MINNETONKA, Minn. – According to the Centers for Disease Control there are an estimated 2.2 million emergency room visits a year for traumatic brain injuries (TBI).
Researchers in Minnesota are conducting a study to help better diagnose concussions. The University of Minnesota, Hennepin County Medical Center and Abbott Diagnostic Labs in Chicago are launching the nation's largest, single-center study of concussions and TBI.
The comprehensive study that would include evaluation tools like checking proteins in the blood, MRI’s and eye tracking. Researchers will screen 9,000 people who have suffered a brain trauma. One thousand will participate in the study. Patients will range from children to elderly adults.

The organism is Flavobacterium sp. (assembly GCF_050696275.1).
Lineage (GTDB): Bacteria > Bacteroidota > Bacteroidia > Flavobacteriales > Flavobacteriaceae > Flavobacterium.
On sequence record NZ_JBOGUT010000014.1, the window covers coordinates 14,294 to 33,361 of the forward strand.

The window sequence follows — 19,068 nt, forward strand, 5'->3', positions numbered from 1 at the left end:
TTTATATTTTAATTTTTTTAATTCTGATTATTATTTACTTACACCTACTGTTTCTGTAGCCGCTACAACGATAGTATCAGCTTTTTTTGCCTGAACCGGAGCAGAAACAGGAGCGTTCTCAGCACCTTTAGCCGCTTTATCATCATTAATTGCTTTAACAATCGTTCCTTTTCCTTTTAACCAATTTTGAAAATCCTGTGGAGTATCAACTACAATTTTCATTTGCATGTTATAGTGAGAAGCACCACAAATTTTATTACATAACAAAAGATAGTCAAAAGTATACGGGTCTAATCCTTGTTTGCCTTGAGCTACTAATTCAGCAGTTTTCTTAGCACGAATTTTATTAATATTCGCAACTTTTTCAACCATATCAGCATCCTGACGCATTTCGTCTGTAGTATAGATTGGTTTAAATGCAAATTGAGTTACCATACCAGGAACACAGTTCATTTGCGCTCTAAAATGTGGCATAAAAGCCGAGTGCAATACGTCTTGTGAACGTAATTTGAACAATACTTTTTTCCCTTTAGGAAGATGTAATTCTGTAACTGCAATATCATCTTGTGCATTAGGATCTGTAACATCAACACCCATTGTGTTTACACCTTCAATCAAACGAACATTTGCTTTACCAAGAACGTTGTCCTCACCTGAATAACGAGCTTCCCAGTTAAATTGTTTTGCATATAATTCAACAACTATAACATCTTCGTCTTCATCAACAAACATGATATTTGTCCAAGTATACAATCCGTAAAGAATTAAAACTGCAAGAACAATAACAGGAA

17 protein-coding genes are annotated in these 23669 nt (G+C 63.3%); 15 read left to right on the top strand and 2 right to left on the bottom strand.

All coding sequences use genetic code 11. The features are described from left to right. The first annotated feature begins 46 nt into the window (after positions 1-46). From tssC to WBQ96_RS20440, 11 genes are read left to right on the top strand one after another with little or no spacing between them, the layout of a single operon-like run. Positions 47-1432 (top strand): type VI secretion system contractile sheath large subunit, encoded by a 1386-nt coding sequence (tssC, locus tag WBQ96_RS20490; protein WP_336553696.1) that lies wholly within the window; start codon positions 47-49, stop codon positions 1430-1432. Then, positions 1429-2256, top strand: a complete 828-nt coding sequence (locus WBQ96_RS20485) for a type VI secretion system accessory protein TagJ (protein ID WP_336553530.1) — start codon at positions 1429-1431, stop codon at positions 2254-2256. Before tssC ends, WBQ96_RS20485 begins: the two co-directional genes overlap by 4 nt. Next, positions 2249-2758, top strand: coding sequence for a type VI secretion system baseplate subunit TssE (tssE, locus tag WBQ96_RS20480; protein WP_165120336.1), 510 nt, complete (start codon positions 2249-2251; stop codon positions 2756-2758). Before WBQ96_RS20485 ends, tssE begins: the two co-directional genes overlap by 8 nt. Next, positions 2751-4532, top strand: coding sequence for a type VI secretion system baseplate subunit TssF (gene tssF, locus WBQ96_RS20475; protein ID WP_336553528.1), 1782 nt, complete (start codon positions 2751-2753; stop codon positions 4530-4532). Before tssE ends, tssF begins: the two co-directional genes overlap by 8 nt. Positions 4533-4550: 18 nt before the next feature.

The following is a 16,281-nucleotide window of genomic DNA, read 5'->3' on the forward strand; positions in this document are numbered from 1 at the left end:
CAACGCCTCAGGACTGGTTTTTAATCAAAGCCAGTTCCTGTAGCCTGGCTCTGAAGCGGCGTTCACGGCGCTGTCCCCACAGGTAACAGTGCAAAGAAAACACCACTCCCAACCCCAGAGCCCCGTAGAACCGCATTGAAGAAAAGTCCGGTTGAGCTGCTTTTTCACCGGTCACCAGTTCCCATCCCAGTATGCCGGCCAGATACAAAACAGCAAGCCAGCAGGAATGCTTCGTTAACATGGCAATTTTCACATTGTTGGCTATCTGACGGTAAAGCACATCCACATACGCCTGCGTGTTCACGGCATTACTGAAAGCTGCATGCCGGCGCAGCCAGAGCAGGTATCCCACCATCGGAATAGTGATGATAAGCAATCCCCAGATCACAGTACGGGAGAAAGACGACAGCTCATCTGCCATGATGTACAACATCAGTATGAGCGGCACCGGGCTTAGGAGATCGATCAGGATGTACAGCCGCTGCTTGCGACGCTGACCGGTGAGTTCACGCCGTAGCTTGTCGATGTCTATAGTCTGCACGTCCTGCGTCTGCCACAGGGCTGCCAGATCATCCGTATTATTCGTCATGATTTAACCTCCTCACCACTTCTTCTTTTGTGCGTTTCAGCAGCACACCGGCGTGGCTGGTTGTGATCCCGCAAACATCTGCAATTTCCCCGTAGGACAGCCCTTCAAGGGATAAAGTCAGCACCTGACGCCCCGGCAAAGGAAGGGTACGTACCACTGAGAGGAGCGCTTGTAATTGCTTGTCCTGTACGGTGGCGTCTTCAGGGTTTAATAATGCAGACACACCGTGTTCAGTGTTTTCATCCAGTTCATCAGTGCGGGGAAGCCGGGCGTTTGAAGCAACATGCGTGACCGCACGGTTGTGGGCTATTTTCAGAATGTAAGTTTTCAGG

The goal is to identify a wide range of brain injuries among patients, evaluate diagnostic tools and provide better information to help inform doctors' diagnosis.
Even mild concussions can cause long term damage. Minnetonka High School Senior Amar Miller was lucky that his concussion during his first season on the team did not cause permanent damage.
“I was blindsided I was blocked from my teammate and got blindsided knocked to the ground couldn't get up. I had a mild concussion,” said the wide receiver.
Neurosurgeon Dr. Uzma Samadani said, “Sometimes we tell someone they have a mild brain injury but they actually have a injury that could be debilitating and cause major problems down the road. In fact, they may have a fatal brain injury and it may not meet criteria for a severe brain injury.”
She says the current approach to diagnosing concussions is flawed. “Our goal is to develop a classification system that better captures what's actually wrong with the brain so we can't get therapeutics appropriately,” said Dr. Samadani.